You’ve considered upgrading energy systems in your home but wonder whether the monthly energy savings will justify the high up-front investment. After all, it can take months or years to recover your investment through monthly savings. However, new tax credits for investing in energy savings upgrades help shorten the time frame. Here are the credits available and how to benefit from them.
Federal energy tax credit provisions
Homeowners can qualify for up to $3,200 annually in federal income tax credits under the Inflation Reduction Act of 2022 for 30 percent of specific energy improvements made on their main home. There is no lifetime dollar limit. These credits began in 2023 and run until the end of 2032, although there are some partial credits for improvements made in 2022. Improvements that qualify include:
- New windows.
- New doors.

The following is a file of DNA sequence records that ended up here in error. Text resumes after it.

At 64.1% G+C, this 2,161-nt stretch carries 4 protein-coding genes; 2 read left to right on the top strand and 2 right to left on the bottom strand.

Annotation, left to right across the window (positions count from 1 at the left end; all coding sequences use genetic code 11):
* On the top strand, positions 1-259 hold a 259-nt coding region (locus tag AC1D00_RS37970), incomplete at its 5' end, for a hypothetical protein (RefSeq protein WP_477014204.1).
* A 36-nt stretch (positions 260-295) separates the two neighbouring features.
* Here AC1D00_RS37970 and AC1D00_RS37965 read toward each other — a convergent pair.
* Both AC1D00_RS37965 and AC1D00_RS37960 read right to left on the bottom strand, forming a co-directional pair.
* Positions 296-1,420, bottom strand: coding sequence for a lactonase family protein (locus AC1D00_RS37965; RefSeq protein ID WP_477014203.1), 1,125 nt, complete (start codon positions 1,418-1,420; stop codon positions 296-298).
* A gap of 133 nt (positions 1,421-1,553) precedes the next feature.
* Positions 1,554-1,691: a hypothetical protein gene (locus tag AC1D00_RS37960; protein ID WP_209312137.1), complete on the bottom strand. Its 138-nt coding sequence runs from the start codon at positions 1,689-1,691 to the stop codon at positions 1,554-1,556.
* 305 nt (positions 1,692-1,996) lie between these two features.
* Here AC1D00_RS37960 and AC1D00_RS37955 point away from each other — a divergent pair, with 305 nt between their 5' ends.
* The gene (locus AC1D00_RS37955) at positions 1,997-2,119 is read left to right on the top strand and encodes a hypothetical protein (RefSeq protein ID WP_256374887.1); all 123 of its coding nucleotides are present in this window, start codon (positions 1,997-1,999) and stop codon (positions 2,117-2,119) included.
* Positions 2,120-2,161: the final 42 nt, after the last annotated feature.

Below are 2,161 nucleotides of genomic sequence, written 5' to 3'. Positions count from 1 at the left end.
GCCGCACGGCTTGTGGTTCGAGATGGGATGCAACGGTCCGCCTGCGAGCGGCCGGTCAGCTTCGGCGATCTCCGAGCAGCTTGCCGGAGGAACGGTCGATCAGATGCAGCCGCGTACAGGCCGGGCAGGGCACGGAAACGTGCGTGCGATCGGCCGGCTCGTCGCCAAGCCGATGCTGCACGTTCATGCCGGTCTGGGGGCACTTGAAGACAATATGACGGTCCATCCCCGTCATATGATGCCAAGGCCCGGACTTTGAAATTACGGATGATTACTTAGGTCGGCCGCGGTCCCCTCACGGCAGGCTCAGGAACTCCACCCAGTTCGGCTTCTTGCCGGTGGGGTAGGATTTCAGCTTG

- Upgraded insulation.
- Heat pumps.
- Heat pump water heaters.
- Electrical panel upgrades.
Home energy audits also qualify for the credit.
Homeowners can also qualify for federal Residential Clean Energy credits for installing rooftop solar panels, wind energy generation, geothermal heat pumps, battery storage and biomass stoves and boilers.
To qualify for these credits, the home must be:
- Your primary residence, in most cases.
- Located in the United States.
- An existing home you improve or expand, not a new house.
If you use your home for business purposes less than 20 percent, you are entitled to the full Residential Clean Energy credit. If you use your home for business use more than 20 percent, your credit will be based on the share of expenses allocable to your non-business use of the house.
IRS Form 5695 is used to file for credits on your tax return. The IRS does not refund the difference if your tax credit exceeds the total taxes owed.
For a fuller reading of the tax provisions for energy upgrades, go here.
Don’t forget to check for state and local tax rebates
In addition to federal tax credits, many state and local governments offer tax rebates for similar energy upgrades, so research what may be available in your area. Some utility companies also provide credits.
Related – Saving Green With a Home Energy Audit